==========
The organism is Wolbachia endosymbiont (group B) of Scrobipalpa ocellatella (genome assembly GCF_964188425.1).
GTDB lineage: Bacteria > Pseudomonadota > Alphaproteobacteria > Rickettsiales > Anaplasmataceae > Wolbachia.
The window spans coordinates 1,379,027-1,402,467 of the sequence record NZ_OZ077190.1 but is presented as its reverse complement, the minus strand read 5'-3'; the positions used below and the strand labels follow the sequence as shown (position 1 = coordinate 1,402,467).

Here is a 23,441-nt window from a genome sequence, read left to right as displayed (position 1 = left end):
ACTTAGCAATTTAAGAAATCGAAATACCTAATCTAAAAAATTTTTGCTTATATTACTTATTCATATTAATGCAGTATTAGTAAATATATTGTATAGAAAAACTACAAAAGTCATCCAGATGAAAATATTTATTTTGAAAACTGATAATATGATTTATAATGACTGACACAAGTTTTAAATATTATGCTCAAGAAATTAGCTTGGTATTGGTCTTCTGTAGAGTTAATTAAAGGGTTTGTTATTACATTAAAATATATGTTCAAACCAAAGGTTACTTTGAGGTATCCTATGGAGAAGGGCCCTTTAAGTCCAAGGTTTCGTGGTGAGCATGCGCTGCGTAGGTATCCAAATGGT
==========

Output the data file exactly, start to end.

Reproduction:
The organism is Wolbachia endosymbiont (group B) of Scrobipalpa ocellatella (genome assembly GCF_964188425.1).
GTDB lineage: Bacteria > Pseudomonadota > Alphaproteobacteria > Rickettsiales > Anaplasmataceae > Wolbachia.
The window spans coordinates 1,379,027-1,402,467 of the sequence record NZ_OZ077190.1 but is presented as its reverse complement, the minus strand read 5'-3'; the positions used below and the strand labels follow the sequence as shown (position 1 = coordinate 1,402,467).

Here is a 23,441-nt window from a genome sequence, read left to right as displayed (position 1 = left end):
ACTTAGCAATTTAAGAAATCGAAATACCTAATCTAAAAAATTTTTGCTTATATTACTTATTCATATTAATGCAGTATTAGTAAATATATTGTATAGAAAAACTACAAAAGTCATCCAGATGAAAATATTTATTTTGAAAACTGATAATATGATTTATAATGACTGACACAAGTTTTAAATATTATGCTCAAGAAATTAGCTTGGTATTGGTCTTCTGTAGAGTTAATTAAAGGGTTTGTTATTACATTAAAATATATGTTCAAACCAAAGGTTACTTTGAGGTATCCTATGGAGAAGGGCCCTTTAAGTCCAAGGTTTCGTGGTGAGCATGCGCTGCGTAGGTATCCAAATGGT